Currently there are 30 countries that have called for a ban. Moreover, there is growing consensus among most states that meaningful human control over the use of force is essential.
In 2015 over 3.000 Artificial Intelligence experts and in 2017 116 CEO’s from robotics companies warned us for these weapons and called on the UN to take action. The European Parliament, Twenty Nobel Peace Laureates and over 160 religious leaders have also called for a ban on autonomous weapons. UN Secretary-General Guterres has said these weapons are “politically unacceptable, morally repugnant and should be prohibited by international law”.
What is the Dutch position?
The Dutch national position on autonomous weapons is based on a 2015 report by two advisory councils ‘Autonomous weapon systems; the need for meaningful control’. PAX has been critical about this report. PAX’s greatest concern is that the report states that human control in the programming phase before deployment is sufficient and that human control over the selection and attack of targets is not necessary. Also the report lacks a sense of urgency and pays little attention to the international context and the ethical concerns. PAX continues to work towards a shift in Dutch policy.
Lethal autonomous weapons were first discussed at the Human Rights Council in 2013 after a report by UN Special Rapporteur Christof Heyns. Then the issue was taken up by the UN Convention for Conventional Weapons (CCW) where informal expert meetings took place in 2014, 2015, and 2016. In 2017 the first meeting of the Group of Governmental Experts (GGE), which has a more formal mandate, took place at the CCW and have since taken place every year. PAX takes part in the meetings at the CCW, where we meet with diplomats, make statements, and speak at side-events.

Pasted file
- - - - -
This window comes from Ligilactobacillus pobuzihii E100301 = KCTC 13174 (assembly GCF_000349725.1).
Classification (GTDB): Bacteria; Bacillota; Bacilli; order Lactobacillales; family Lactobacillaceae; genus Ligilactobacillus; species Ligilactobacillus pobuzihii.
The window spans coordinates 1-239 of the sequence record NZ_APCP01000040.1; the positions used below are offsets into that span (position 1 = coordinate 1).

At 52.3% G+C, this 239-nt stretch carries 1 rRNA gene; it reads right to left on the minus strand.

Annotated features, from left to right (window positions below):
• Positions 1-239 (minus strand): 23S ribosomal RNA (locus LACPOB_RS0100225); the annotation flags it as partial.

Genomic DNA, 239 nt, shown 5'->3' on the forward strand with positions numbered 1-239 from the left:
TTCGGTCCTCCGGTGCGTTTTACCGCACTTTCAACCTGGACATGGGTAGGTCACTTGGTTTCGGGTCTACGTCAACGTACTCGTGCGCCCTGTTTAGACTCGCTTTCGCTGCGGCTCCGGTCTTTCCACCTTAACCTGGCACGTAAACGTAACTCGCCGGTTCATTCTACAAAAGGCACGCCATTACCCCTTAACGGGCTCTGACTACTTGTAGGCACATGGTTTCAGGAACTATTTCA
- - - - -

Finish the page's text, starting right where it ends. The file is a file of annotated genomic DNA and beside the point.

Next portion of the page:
Private sector egagement
PAX also focuses on private sector engagement, working to prevent the development of killer robots. This work aims to engage with the tech sector, academics and researchers, as well as arms producers and the financial sector.
For more information, see Reprogramming War.
on the process at the UN Convention for Conventional Weapons
on the international Campaign to Stop Killer Robots
- European positions on lethal autonomous weapon systems - Update 2018
- Killer Robots - What are they and what are the concerns?
- The State of AI - Artificial Intelligence, the Military and Increasingly Autonomous Weapons
- Les Robots Tueurs: De quoi sagit-il et quelles sont les préoccupations?
- Robots Asesinos: ¿Qué son y por qué resultan preocupantes?
- Dont be Evil - A survey of the tech sector’s stance on lethal autonomous weapons
- Convergence? - European positions on lethal autonomous weapon systems Update 2019
- Slippery Slope - The arms industry and increasingly autonomous weapons (2019)
- Conflicted Intelligence - How universities can help prevent the development of lethal autonomous weapons (2020)
- Action kit: Save your university from killer robots (2020)